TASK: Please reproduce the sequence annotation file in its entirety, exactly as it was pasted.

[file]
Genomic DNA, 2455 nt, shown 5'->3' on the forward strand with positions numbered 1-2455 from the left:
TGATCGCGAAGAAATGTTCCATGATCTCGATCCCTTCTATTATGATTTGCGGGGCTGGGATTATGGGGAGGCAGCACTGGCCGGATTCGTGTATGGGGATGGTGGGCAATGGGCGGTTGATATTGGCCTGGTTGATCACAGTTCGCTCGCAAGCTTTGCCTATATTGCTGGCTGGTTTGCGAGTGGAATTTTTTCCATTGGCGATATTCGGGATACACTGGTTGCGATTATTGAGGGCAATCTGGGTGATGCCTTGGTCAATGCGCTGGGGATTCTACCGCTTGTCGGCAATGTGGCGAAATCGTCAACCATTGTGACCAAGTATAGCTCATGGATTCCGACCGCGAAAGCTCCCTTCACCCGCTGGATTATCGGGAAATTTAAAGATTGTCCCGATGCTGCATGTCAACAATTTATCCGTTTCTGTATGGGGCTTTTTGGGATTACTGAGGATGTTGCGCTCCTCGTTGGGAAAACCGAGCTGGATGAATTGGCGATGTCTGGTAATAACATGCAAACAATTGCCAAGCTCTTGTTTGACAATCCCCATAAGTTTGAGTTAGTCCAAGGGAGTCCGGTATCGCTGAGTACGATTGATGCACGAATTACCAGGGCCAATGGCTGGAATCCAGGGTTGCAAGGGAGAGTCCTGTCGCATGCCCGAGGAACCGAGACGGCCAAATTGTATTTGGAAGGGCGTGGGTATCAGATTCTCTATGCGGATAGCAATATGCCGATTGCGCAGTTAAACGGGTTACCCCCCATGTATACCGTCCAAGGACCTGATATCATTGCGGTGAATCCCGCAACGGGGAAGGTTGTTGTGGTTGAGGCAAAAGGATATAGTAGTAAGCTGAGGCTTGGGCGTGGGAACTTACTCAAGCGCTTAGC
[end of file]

Genomic DNA, 2455 nt, shown 5'->3' on the forward strand with positions numbered 1-2455 from the left:
TGATCGCGAAGAAATGTTCCATGATCTCGATCCCTTCTATTATGATTTGCGGGGCTGGGATTATGGGGAGGCAGCACTGGCCGGATTCGTGTATGGGGATGGTGGGCAATGGGCGGTTGATATTGGCCTGGTTGATCACAGTTCGCTCGCAAGCTTTGCCTATATTGCTGGCTGGTTTGCGAGTGGAATTTTTTCCATTGGCGATATTCGGGATACACTGGTTGCGATTATTGAGGGCAATCTGGGTGATGCCTTGGTCAATGCGCTGGGGATTCTACCGCTTGTCGGCAATGTGGCGAAATCGTCAACCATTGTGACCAAGTATAGCTCATGGATTCCGACCGCGAAAGCTCCCTTCACCCGCTGGATTATCGGGAAATTTAAAGATTGTCCCGATGCTGCATGTCAACAATTTATCCGTTTCTGTATGGGGCTTTTTGGGATTACTGAGGATGTTGCGCTCCTCGTTGGGAAAACCGAGCTGGATGAATTGGCGATGTCTGGTAATAACATGCAAACAATTGCCAAGCTCTTGTTTGACAATCCCCATAAGTTTGAGTTAGTCCAAGGGAGTCCGGTATCGCTGAGTACGATTGATGCACGAATTACCAGGGCCAATGGCTGGAATCCAGGGTTGCAAGGGAGAGTCCTGTCGCATGCCCGAGGAACCGAGACGGCCAAATTGTATTTGGAAGGGCGTGGGTATCAGATTCTCTATGCGGATAGCAATATGCCGATTGCGCAGTTAAACGGGTTACCCCCCATGTATACCGTCCAAGGACCTGATATCATTGCGGTGAATCCCGCAACGGGGAAGGTTGTTGTGGTTGAGGCAAAAGGATATAGTAGTAAGCTGAGGCTTGGGCGTGGGAACTTACTCAAGCGCTTAGC